La jolie Madeleine et Stanislas – Madeleines aux olives, origan et gruyère



After a sunny and perfect weekend, not too much breeze, not too hot, just perfect day of hanging out with a friend, I realized that when people drop by, I never have snacks to offer them. I rarely snack or buy snacks, so when you have nothing to offer people other than wine, or apéritif, they tend to get buzzed a little too fast. So having little bites would be something to think about.

As every Sunday, I speak with my mom who keeps me updated on what is going on over there. So she had guests and made mini savory olive madeleines in her fancy silicon molds. I don’t know why I never of think of making those. They are perfect for an apéritif, snack or whatever, you can even even freeze them…so I figured I would make some too, and if no guests show up, I will give them to my neighbor. Which is what happened.

They’re fun to make and they don’t have to be the regular boring ones. In France, savory madeleines are common, it’s somehow trendy, and they’re great to nibble on. Not that I particularly love to follow a trend, because sometimes they don’t make any sense, but if you taste those, a lot of sense is in there. I can assure you.

Here is for the little story….Madeleines de Commercy are born in Lorraine that’s why I am bringing this up (yes again, it’s a rainy region, but lots of stuff happened there! and Commercy is a small town – when it’s rainy, people stay inside, and lots of stuff happen in rainy regions). In 1755, King Stanislas (he was a Polish King who was a also Duke of Lorraine and ruled it for years; we have a gorgeous square called Place Stanislas with all Golden painted doors with the statue of the King in the middle) had an argument with his pastry chef, who quit “il a rendu son tablier“, he gave his apron back! Soon after, the King with his sweet tooth, got introduced to a pretty young lady whose name was Madeleine Paulmier, a servant at some marquise estate. She made those beautiful little bites for the King who became addicted to them and probably to her too, since he was known to like the ladies. She then became his personal supplier. Those little oval golden nuggets with the shape of a shell were then named after our pretty baker. Since then, Commercy has been famous for its madeleine fabrication.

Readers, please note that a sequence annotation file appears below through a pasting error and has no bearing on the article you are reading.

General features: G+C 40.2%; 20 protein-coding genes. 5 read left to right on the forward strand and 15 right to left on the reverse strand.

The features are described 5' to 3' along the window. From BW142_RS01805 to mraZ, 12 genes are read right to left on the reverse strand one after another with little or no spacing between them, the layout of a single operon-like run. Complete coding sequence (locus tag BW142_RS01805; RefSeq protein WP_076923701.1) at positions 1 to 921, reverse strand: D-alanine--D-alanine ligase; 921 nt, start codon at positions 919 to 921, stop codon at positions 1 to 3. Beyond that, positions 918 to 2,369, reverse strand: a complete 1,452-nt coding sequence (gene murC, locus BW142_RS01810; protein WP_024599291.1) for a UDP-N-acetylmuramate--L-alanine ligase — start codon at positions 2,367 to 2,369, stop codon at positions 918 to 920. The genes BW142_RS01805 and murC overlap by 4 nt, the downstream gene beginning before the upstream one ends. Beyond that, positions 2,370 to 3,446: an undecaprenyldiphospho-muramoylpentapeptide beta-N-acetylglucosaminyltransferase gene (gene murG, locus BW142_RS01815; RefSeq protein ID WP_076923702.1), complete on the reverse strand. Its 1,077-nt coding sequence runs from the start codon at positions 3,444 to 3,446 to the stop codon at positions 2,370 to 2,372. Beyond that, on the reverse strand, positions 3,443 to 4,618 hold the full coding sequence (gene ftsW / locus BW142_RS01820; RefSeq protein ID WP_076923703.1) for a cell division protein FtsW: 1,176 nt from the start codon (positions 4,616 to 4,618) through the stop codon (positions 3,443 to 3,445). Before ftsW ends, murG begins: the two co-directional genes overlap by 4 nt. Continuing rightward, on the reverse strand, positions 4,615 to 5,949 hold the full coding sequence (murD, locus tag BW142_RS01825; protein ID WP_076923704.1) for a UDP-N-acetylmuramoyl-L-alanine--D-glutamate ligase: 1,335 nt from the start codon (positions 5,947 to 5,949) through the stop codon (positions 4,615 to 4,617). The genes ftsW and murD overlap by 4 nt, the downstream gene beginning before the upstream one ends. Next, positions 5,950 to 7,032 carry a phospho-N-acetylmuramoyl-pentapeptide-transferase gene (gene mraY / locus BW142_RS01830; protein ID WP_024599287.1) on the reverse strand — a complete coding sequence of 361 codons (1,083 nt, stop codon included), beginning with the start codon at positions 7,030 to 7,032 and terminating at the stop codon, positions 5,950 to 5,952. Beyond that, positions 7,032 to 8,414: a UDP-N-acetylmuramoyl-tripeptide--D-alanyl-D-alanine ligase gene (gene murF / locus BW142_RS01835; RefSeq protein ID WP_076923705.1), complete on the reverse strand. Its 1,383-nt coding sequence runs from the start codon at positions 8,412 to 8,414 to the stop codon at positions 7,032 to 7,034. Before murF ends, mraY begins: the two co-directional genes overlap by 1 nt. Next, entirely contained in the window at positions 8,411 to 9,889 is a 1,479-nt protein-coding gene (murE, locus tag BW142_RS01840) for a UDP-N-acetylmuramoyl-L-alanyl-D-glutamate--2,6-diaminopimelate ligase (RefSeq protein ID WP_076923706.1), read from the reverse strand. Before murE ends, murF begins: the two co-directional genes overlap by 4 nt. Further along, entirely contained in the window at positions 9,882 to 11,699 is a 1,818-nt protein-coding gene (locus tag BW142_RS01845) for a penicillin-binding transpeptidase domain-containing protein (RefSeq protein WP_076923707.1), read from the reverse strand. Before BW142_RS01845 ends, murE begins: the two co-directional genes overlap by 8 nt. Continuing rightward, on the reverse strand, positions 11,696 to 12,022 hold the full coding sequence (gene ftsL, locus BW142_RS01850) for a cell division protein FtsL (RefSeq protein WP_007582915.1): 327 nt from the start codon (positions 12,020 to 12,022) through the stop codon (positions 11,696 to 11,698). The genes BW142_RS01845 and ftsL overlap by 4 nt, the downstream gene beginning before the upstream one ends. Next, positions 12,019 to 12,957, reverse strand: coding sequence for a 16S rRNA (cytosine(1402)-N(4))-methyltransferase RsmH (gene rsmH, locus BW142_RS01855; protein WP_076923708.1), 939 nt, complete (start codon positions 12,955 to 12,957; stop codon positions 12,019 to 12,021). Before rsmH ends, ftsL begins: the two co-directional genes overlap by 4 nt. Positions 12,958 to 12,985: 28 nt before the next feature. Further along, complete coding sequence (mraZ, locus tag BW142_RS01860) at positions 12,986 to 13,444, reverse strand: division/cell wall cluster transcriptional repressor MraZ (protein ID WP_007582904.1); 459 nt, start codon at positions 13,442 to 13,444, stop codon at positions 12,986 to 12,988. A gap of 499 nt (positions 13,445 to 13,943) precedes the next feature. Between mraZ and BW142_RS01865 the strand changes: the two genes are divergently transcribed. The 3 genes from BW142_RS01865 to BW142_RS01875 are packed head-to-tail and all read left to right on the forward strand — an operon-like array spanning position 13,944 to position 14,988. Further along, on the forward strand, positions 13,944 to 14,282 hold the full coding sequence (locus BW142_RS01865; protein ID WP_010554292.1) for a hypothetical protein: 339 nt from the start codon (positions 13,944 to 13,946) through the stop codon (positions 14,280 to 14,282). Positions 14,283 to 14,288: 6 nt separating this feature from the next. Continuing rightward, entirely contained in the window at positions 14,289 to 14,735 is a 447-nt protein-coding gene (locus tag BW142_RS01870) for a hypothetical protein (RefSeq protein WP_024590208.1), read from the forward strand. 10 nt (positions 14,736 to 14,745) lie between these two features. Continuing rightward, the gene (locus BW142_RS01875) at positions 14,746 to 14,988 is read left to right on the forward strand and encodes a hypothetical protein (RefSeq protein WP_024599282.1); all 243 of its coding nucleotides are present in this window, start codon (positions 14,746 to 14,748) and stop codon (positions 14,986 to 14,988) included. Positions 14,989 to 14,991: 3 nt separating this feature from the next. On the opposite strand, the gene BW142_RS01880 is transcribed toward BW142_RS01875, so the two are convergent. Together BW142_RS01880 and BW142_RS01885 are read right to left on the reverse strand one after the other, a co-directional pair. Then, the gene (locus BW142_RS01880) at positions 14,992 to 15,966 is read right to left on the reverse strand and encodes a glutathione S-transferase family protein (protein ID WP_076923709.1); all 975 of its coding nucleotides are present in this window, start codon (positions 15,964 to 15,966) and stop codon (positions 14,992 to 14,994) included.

Now the madeleine has evolved into a savory one and can be fun to make and to eat too. I think I will post more madeleines recipes…don’t even know why I didn’t think about it sooner. So much clutter in my mind lately, too many recipes and too little time.

For those savory madeleines, I used olive oil, the sweet ones need butter. Whenever I can substitute butter with olive oil, I do it. You can use butter too if you prefer in this recipe. My recipes are lenient, when you use the base quantities, you can flavor the rest with your ingredients.

Ingredients for 16 madeleines

  • 5.30 oz (or 150 g) flour
  • 1 tsp baking powder
  • 2 eggs
  • 1. 35 fl oz (or 4 cl) olive oil
  • 1 fl oz (or 3 cl) milk
  • 1 tbs fresh oregano, chopped
  • 2. 16 oz (or 60 g) gruyère cheese, grated
  • 2 tbs kalamata olives, chopped
  • salt and pepper


In a container, mix flour and baking powder. In another container, mix eggs and milk, then add to the flour. Gradually add olive oil and mix well to obtain a smooth but sticky dough. Add gruyère, oregano, olives, and mix well to combine all ingredients together. Add salt and pepper. I add more salt than I would to a savory dough, I like them to be on the salty side, but you might not. I always taste the dough before adjusting with salt.

Place in the refrigerator for at least one hour.

Butter madeleine molds, and fill each with with dough but not up to the top, only 3/4 filled. Place in a pre-heated oven at 375F for about 10-15 min, or until the madeleines have risen and became golden.